By Jena Ardell
By Jon Campbell
By Alan Scherstuhl
By Tessa Stuart
By Roy Edroso
By Jon Campbell
By Albert Samaha
By Zachary D. Roberts
"You should give them your headshot," says Clarke. This job has unusual hours, but he encourages Yost to go on auditions. In mere seconds, Yost produces an 8x10 black-and-white glossy of himself, and is scampering toward the Law & Order set. Meanwhile, because Pet Haven is parked in a tow-away spot across the street, Clarke has asked Olivia's owner to come downstairs to the car. By the time Yost returns, headshot still in hand—"They said I need to find something called the honey wagon?"—Olivia's owner is on her way to the car.
This return to the owner—a woman so depressed that her male companion has to prop her up—is strained, and she seems more angry than grateful after having to negotiate her way across the street before exchanging a check for her Olivia.
Clarke tries to pat the man on the shoulder, but it doesn't have any effect. Wordlessly, the couple leaves. He doesn't seem ruffled. Sometimes people express their gratitude, but "they've just lost their best friend," as he puts it, and he knows they're not always happy to get them back.
Before heading off for their next delivery, Clarke lets Yost drive around until he can find the honey wagon, the mobile trailer that houses the extras' casting office. But when he finds it, it's locked, and he's told he should just mail in his headshot "I'm kind of disappointed. I'd have done anything to be an extra. I'd lay in the street, I'd play someone dead in a chalk outline—I don't care."
Clarke's next mission is to return a dog to a family in the Bronx. He gives it to a teenage boy, along with a handwritten sympathy card (which he does for every pet.) The boy's mother is not home, nor did she leave a check, but Clarke leaves the pet with the grateful boy, even though it was to be COD.
"What am I going to do? They trusted me with their pet, so I am going to trust them," he says. "I am sure it will be fine."
When Clarke arrives at his final stop of the day, a canine pickup on Houston, he calls the client, who sounds deeply depressed and says he'll call him back in a few minutes when he's ready to say goodbye. Clarke doesn't push him. A half-hour goes by, then 45 minutes. After an hour, Clarke, somewhat nervously, finally calls back. "Hi, this is Louis from Pet Haven—are you OK? You need a few more minutes? A few hours? Well, we don't want to come before you're ready."
Clarke ends up coming back the next day without an additional charge. "Sometimes, people just aren't ready to let go," he says, "and it would be cruel to push them."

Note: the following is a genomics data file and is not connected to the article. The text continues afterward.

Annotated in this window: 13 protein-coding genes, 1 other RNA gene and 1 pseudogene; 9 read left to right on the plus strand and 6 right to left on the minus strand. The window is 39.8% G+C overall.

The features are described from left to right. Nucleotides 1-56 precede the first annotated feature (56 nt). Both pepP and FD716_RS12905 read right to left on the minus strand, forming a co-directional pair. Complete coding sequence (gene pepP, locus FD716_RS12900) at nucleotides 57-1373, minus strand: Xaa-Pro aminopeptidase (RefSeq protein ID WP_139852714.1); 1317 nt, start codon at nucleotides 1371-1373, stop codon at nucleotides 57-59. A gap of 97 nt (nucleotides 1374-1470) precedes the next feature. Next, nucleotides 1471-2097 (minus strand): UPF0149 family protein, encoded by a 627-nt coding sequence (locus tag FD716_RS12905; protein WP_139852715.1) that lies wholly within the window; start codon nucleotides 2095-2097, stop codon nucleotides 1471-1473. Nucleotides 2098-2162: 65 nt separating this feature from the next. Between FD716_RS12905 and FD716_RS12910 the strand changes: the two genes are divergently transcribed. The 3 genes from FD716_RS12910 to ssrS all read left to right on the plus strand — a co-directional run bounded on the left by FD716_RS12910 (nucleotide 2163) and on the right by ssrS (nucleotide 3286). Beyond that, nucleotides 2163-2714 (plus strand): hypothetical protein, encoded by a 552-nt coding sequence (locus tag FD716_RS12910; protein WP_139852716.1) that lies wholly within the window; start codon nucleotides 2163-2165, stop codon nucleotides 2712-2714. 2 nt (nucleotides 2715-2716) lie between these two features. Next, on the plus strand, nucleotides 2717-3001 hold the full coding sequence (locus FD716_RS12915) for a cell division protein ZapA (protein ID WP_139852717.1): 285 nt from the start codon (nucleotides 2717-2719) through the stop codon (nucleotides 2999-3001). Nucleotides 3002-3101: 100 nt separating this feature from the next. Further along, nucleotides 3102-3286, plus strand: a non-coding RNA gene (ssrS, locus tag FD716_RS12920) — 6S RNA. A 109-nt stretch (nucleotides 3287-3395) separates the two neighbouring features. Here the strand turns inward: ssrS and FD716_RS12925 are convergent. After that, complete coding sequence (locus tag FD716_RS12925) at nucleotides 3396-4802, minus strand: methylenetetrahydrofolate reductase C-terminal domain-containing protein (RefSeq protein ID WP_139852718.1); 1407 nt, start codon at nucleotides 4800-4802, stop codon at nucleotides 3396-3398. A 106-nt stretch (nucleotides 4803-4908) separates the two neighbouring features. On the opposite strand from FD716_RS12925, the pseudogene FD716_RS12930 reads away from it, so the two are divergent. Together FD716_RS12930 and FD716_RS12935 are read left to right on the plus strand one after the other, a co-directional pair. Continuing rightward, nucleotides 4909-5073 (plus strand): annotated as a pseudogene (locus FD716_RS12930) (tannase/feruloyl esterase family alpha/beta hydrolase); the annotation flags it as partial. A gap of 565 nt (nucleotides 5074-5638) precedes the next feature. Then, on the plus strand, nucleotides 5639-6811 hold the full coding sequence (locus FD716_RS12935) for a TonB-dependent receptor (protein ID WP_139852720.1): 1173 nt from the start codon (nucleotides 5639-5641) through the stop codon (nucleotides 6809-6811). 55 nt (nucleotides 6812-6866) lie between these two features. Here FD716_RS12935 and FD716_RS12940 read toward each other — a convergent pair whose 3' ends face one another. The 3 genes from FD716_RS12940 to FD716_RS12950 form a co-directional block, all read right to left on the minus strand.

He doesn't approve, however, of never saying goodbye. Clarke finds services that freeze-dry dead pets and return them looking more or less like they did in life, unhealthy. "Those people are taking advantage of people who are inappropriately grieving," he says. "They don't need a freeze-dried pet. They need a therapist. They need a family friend, who will help them. Because what they want is something that they can't ever have again."
But Chris Calagan of Perpetual Pet in West Virginia describes freeze-drying as "being like a picture, but only better." Owners (some from New York) Fed-Ex their pets to Calagan after a night in the freezer. Calagan defrosts them, removes the internal organs, and poses them in a reverse-osmosis drier that sucks out all the moisture, a process that can take up to four months to complete. Admitting "it is not for everyone," he says that "if people don't like it, they don't need to get it done." Most people who get their pets freeze-dried, he says, keep them until they themselves die and are buried with them.
Burial with a pet is, of course, not limited to the freeze-drying crowd. According to the staff of Hartsdale Pet Cemetery, people who cremate their pets will routinely put in their wills that the cremains are to be buried with them, or that their own ashes are to be mixed with their pets' after they themselves are cremated.
There's even a rather famous New York couple who did something like this. Up the Hudson River, in Hyde Park, lies a small, private graveyard. It is only big enough for a husband, a wife, and one other occupant. The third grave does not belong to any of Franklin and Eleanor Roosevelt's six children. It belongs to Fala, their Scottish firstname.lastname@example.org